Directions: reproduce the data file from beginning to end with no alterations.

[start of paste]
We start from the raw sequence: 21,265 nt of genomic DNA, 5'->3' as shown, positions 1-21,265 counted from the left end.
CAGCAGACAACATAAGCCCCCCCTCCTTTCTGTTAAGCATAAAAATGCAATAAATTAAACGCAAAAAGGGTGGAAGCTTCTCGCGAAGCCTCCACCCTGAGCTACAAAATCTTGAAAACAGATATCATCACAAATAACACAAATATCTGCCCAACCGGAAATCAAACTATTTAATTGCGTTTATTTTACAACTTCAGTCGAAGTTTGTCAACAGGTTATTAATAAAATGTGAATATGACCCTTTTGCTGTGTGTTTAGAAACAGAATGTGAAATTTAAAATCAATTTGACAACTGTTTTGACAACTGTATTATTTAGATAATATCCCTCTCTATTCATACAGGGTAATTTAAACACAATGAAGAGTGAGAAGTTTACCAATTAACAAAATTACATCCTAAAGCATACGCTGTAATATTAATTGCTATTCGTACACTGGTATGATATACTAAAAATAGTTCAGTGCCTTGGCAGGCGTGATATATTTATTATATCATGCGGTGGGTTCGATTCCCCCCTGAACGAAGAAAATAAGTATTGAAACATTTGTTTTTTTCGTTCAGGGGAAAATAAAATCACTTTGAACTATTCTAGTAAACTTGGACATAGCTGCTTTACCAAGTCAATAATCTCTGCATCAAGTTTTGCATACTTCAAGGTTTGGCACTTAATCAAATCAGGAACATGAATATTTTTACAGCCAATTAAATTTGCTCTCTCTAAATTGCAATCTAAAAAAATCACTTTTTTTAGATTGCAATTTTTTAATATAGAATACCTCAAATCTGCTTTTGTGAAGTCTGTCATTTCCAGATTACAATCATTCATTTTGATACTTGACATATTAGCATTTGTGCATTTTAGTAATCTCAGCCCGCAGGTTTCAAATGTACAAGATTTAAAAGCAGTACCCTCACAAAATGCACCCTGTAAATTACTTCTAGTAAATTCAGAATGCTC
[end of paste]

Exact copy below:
We start from the raw sequence: 21,265 nt of genomic DNA, 5'->3' as shown, positions 1-21,265 counted from the left end.
CAGCAGACAACATAAGCCCCCCCTCCTTTCTGTTAAGCATAAAAATGCAATAAATTAAACGCAAAAAGGGTGGAAGCTTCTCGCGAAGCCTCCACCCTGAGCTACAAAATCTTGAAAACAGATATCATCACAAATAACACAAATATCTGCCCAACCGGAAATCAAACTATTTAATTGCGTTTATTTTACAACTTCAGTCGAAGTTTGTCAACAGGTTATTAATAAAATGTGAATATGACCCTTTTGCTGTGTGTTTAGAAACAGAATGTGAAATTTAAAATCAATTTGACAACTGTTTTGACAACTGTATTATTTAGATAATATCCCTCTCTATTCATACAGGGTAATTTAAACACAATGAAGAGTGAGAAGTTTACCAATTAACAAAATTACATCCTAAAGCATACGCTGTAATATTAATTGCTATTCGTACACTGGTATGATATACTAAAAATAGTTCAGTGCCTTGGCAGGCGTGATATATTTATTATATCATGCGGTGGGTTCGATTCCCCCCTGAACGAAGAAAATAAGTATTGAAACATTTGTTTTTTTCGTTCAGGGGAAAATAAAATCACTTTGAACTATTCTAGTAAACTTGGACATAGCTGCTTTACCAAGTCAATAATCTCTGCATCAAGTTTTGCATACTTCAAGGTTTGGCACTTAATCAAATCAGGAACATGAATATTTTTACAGCCAATTAAATTTGCTCTCTCTAAATTGCAATCTAAAAAAATCACTTTTTTTAGATTGCAATTTTTTAATATAGAATACCTCAAATCTGCTTTTGTGAAGTCTGTCATTTCCAGATTACAATCATTCATTTTGATACTTGACATATTAGCATTTGTGCATTTTAGTAATCTCAGCCCGCAGGTTTCAAATGTACAAGATTTAAAAGCAGTACCCTCACAAAATGCACCCTGTAAATTACTTCTAGTAAATTCAGAATGCTC